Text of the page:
It is important to quantify the differences in returns to skills using the online job advertisements data, which have attracted great interest in both labor economics and statistics fields. In this article, we study the relationship between the posted salary and the job requirements in online labor markets. There are two challenges to deal with. First, the posted salary is always presented in an interval-valued form, for example, 5k–10k yuan per month. Simply taking the mid-point or the lower bound as the alternative for salary may result in biased estimators. Second, the number of the potential skill words as predictors generated from the job advertisements by word segmentation is very large and many of them may not contribute to the salary. To this end, we propose a new feature screening method, Absolute Distribution Difference Sure Independence Screening (ADD-SIS), to select important skill words for the interval-valued response. The marginal utility for feature screening is based on the difference of estimated distribution functions via nonparametric maximum likelihood estimation, which sufficiently uses the interval information. It is model-free and robust to outliers. Numerical simulations show that the new method using the interval information is more efficient to select important predictors than the methods only based on the single points of the intervals. In the real data application, we study the text data of job advertisements for data scientists and data analysts in a major China’s online job posting website, and explore the important skill words for the salary. We find that the skill words like optimization, long short-term memory (LSTM), convolutional neural networks (CNN), collaborative filtering, are positively correlated with the salary while the words like Excel, Office, data collection, may negatively contribute to the salary. Supplementary materials for this article are available online.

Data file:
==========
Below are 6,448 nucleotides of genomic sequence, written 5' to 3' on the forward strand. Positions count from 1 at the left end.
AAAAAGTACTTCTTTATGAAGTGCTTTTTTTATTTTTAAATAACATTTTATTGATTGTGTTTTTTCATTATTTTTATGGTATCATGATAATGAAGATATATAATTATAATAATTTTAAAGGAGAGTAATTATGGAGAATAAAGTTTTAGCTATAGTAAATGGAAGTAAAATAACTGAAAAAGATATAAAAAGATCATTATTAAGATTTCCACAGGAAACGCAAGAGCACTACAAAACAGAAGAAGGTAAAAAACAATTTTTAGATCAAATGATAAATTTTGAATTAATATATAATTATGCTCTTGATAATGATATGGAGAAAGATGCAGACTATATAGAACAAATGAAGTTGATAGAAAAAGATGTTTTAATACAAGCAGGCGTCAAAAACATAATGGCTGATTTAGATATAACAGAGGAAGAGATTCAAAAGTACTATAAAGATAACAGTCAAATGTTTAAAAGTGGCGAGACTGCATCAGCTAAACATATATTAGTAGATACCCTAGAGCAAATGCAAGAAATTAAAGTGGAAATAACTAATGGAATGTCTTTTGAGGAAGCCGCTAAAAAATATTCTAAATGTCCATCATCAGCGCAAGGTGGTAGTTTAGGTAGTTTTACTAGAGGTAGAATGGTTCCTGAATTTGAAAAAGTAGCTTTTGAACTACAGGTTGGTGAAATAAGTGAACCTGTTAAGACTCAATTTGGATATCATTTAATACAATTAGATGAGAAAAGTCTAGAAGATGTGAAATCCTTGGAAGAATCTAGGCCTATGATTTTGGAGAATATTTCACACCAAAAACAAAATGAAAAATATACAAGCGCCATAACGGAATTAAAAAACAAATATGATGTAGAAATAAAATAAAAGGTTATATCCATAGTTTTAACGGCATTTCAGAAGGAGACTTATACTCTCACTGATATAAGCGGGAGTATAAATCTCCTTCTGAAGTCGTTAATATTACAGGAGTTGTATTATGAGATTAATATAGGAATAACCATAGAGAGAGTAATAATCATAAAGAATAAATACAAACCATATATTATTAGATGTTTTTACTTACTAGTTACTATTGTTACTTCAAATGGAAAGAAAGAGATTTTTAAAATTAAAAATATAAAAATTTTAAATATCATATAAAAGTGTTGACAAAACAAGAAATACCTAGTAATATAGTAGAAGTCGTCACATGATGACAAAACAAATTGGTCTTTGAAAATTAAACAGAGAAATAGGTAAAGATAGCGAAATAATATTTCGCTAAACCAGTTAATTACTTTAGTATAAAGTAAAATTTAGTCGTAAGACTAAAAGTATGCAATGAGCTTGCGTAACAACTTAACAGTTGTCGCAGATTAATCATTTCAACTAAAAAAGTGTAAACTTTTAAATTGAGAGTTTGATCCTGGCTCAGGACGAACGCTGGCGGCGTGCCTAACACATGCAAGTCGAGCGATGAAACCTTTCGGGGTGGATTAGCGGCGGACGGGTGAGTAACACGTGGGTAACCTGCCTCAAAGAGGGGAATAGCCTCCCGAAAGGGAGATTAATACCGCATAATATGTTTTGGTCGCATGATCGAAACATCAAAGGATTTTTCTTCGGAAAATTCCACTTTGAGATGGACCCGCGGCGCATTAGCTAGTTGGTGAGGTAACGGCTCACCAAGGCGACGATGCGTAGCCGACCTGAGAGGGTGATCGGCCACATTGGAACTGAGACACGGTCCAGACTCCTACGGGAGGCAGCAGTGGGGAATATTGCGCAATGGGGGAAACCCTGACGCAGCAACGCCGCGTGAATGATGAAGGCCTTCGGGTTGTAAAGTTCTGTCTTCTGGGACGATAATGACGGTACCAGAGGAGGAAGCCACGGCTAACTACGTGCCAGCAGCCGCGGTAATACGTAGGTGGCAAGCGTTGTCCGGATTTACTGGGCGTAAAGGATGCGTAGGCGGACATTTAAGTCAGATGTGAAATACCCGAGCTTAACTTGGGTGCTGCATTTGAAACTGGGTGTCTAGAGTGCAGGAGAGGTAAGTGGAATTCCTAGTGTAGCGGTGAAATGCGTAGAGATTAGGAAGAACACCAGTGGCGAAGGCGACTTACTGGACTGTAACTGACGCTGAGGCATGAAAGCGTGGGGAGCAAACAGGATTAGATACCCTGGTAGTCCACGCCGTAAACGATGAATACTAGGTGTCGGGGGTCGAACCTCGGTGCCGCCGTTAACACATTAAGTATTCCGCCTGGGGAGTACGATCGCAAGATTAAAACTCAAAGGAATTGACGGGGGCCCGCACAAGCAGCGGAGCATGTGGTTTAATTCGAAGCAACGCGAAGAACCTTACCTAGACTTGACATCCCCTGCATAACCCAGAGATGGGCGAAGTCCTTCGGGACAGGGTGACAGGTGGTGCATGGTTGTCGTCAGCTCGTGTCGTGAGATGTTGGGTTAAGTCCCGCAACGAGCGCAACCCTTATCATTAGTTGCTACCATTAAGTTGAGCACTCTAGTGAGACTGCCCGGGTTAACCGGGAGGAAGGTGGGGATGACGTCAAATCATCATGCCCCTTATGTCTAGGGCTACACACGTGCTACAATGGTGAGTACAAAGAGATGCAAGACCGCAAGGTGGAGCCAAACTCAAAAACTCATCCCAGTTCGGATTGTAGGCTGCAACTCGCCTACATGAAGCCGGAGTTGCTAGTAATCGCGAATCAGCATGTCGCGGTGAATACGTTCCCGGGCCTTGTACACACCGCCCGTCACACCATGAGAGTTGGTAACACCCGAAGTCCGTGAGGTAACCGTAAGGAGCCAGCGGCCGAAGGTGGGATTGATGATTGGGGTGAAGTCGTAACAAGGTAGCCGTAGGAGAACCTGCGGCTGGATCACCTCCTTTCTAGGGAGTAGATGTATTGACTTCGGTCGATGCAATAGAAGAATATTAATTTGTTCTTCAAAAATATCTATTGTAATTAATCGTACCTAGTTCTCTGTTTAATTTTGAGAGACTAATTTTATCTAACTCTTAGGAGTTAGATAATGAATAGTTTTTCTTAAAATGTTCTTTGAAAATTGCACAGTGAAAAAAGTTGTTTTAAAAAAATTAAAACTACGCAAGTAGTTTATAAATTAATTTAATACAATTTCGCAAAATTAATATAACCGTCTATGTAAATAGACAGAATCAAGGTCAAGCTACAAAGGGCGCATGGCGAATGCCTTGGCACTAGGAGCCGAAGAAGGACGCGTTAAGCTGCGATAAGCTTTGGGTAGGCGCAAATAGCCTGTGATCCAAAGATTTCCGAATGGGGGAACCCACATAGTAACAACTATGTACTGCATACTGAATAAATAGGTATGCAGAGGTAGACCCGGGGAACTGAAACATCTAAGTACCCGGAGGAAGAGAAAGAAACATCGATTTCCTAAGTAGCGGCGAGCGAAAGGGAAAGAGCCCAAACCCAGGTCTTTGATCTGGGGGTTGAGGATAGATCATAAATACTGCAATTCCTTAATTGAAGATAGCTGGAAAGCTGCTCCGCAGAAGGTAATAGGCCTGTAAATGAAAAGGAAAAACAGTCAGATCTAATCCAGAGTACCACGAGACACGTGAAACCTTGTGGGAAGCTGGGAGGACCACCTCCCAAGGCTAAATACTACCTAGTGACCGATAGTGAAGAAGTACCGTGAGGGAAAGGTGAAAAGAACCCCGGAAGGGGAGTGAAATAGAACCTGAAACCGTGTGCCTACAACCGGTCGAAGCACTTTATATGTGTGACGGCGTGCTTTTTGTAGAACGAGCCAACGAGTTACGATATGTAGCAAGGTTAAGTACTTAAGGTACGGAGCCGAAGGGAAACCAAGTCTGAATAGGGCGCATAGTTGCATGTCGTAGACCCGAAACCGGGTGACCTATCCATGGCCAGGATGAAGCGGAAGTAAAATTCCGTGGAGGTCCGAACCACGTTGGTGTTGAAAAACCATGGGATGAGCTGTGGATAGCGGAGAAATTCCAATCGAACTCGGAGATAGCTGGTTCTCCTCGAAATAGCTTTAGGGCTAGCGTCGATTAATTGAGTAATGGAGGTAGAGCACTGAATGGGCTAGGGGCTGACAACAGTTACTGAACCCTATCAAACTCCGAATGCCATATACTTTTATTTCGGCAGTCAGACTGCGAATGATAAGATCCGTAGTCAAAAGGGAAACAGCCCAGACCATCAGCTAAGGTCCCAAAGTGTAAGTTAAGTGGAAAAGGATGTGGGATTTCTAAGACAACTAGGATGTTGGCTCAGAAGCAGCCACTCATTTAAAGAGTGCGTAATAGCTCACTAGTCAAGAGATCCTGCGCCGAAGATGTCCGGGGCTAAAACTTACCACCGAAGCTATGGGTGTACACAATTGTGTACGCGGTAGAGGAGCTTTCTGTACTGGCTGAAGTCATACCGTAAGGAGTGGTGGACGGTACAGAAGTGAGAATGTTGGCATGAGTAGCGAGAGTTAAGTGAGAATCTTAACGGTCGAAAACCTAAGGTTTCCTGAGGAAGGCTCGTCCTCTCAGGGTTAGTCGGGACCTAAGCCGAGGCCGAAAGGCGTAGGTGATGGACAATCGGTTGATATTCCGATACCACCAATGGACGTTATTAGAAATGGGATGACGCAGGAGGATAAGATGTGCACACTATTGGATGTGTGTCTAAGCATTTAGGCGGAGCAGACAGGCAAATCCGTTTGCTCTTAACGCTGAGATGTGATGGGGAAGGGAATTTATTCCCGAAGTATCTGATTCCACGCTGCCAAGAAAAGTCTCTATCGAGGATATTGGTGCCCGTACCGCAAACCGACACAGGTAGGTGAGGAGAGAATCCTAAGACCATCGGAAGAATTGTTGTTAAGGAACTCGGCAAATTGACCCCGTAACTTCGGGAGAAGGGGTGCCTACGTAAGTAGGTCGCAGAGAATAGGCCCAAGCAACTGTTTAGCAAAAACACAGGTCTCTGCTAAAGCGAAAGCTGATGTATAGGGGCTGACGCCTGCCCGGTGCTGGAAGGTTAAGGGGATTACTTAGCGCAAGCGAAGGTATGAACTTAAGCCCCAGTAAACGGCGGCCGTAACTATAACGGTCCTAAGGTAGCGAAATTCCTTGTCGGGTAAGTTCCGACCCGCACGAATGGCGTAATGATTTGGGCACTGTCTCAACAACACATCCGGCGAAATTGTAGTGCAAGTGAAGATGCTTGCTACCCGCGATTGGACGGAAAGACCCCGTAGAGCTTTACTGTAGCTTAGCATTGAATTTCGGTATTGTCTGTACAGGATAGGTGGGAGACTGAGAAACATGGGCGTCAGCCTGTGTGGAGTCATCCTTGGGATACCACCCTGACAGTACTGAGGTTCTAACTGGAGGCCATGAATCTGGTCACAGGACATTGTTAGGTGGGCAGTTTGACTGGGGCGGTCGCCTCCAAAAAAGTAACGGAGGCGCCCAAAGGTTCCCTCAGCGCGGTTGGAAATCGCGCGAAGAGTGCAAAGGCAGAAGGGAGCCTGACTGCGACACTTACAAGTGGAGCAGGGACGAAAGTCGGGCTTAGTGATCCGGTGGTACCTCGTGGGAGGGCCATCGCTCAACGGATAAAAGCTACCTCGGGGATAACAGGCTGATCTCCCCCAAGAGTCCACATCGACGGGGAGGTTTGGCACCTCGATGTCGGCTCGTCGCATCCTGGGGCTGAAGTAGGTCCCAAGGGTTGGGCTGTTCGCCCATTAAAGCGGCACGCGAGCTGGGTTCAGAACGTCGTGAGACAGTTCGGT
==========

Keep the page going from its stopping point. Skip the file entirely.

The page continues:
All Science Journal Classification (ASJC) codes
- Statistics and Probability
- Statistics, Probability and Uncertainty